Lulus dresses: A medieval dresser?
The American Conservatives, The American Heartland, and the American Spectator are offering their top 10 dresses of all time as part of a new blog series.
The “dresser” series was launched in September 2018 with a series of “dress up” dressers.
The American Heritage Classics series, which is now in its second season, will feature more medieval dressers in the coming weeks.
The collection will feature the “Medieval Dresser” (left), which is a Victorian style dresser that is often referred to as a “garter.”
The dresser (right) is a more contemporary version of the Victorian style, with a more decorative finish and smaller buttons.
The gowns feature embroidered embroidery, with the name of the wearer written below the dresser.
In the style of the time, a dresser is usually made of either silk or silk-spun velvet, and it is usually decorated with gold leaf and pearls.
The dresses also feature small, round, embroidered designs.
The first five dresses in the series were: “Dresser” by A. A. Pemberton (1864) (left) and “Dresses of a Countess by a Count of Croydon” (1872) (right).
The sixth dresser was the “Dressing of a Prince” (1900) (shown below).
“Dressers” are generally considered to be the most versatile, yet the dresses are often regarded as the most complicated because they often need to be adjusted to the neckline.
Dresses of a Lady and Duchess, by Charles Babbage and Joseph Babbage, 1794 (left).
In the next three dresses, the dresses had a slight twist: the princess dress (right), the ladies dress (left, now on loan from the Museum of Modern Art in New York City), and the princess and duchess dress (center, now owned by the Metropolitan Museum of Art).
A second dresser from this era was “Dining Room” (1903), which featured an oval design, and a lace pattern that could be worn over a silk or velvet bodice.
A third dresser had an oval, pleated design, with an edging that could either be made from gold leaf or pearls, or be finished in silver or ivory.
“Mildly Ornamental” (from the collection of Anne Copley), by William G. Johnson, 1855 (left and right).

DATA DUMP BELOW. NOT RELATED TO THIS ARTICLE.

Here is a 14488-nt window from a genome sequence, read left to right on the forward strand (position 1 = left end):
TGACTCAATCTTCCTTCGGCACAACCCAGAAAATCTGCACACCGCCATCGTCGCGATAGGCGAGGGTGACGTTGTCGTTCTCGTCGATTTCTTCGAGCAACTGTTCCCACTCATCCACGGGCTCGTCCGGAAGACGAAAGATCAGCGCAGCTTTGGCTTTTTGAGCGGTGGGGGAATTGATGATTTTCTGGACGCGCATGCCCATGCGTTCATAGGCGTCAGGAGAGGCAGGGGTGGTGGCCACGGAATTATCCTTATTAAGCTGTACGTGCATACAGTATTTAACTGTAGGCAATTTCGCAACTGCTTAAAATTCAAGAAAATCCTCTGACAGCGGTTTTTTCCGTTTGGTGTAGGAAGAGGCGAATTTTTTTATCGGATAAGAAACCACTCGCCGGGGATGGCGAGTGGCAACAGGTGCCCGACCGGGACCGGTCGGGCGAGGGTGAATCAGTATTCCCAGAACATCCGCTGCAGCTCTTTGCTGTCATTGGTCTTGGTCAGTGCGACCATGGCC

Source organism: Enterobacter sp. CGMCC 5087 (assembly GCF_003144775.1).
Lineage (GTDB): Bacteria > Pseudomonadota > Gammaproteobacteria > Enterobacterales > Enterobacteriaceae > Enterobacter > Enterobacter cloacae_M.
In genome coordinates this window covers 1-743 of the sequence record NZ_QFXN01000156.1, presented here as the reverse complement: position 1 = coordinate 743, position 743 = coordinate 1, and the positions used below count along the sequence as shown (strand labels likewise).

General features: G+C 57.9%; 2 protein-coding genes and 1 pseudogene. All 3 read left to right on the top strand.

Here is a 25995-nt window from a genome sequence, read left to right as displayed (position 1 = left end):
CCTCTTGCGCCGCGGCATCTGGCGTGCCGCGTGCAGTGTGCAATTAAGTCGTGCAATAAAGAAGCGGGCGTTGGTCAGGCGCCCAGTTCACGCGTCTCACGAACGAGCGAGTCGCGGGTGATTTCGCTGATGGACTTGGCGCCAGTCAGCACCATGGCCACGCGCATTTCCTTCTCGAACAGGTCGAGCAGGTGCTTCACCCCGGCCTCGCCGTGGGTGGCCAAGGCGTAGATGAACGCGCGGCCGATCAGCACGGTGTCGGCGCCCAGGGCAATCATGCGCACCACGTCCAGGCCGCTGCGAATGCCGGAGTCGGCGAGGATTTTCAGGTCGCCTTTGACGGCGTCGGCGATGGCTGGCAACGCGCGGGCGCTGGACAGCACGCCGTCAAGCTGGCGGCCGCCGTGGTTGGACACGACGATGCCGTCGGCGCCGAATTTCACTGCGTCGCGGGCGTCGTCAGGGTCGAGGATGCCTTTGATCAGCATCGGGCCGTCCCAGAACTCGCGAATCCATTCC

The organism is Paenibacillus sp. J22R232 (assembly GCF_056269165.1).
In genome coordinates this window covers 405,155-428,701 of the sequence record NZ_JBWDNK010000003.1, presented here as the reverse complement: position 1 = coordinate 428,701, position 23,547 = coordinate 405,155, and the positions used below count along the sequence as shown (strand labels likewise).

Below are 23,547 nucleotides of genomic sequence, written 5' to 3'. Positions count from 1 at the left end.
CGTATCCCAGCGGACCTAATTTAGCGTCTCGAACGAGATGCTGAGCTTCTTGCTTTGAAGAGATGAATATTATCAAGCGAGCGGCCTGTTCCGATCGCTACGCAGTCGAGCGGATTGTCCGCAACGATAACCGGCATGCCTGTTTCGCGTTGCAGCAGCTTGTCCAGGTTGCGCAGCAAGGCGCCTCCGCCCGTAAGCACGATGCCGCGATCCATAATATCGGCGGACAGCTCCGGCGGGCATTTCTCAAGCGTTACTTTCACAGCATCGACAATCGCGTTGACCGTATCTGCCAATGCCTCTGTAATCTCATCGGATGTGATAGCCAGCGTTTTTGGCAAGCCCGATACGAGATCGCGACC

Lions and Bears, by George Bernard Shaw, 1878 (left with bow, and right with lion, by John Henry Jones, 1880).
An additional “dress” dresser in the collection is the “Princess” (1920), which features a curved shape that can be made of silver or gold leaf.
There were two other “dressers” in the “medieval” collection, and they were both very popular.
The first, “The Princess and Duchess” by George Bernhard, was designed by John Ransom (pictured below) and made in 1891, and was one of the first examples of a modern design.
The design features a round, pleat dress with gold thread, a gold lace collar, and an edged bow.
Another of the designs in the Medieval Collection is the Dining Room Dress, which was designed in 1878 by Richard Moore (pictured above).
The “Princes and Dames” dress (also designed by Moore) features an oval shape that could easily be made into a bow or a neckline, and has a lace collar.
This dress is still used today in some homes and is still one of our favorites.
Here’s a picture of the “Queen’s Dresses,” which are a mix of contemporary and Victorian designs, including this “Princy” (shown above).
Finally, in the next section, we’ll look at the “Hairdress” and “Shirt,” two of the most popular Victorian dressers of all times.
In addition to the “dressrs,” the Royal Household Collection includes some of the more common and well-known Victorian dresser styles, such as the “Maids Dress,” “Bathroom Dress,” and “Housemaid Dress.”
The Royal Household collection also includes a selection of other decorative Victorian dress items, such the “Sculpture of the Duke of Westminster,” the “Aged-in-the-Field-Dress,” and the “Brigadier General’s Costume.”
“Aged in the Field” dress is a British style that was popular during the reign of Elizabeth I, and features a bodice that has been altered or turned.
The bodice has been covered in gold thread to help the wearer look older.
Hairdresses and shawls were also popular Victorian accessories, and many of the women who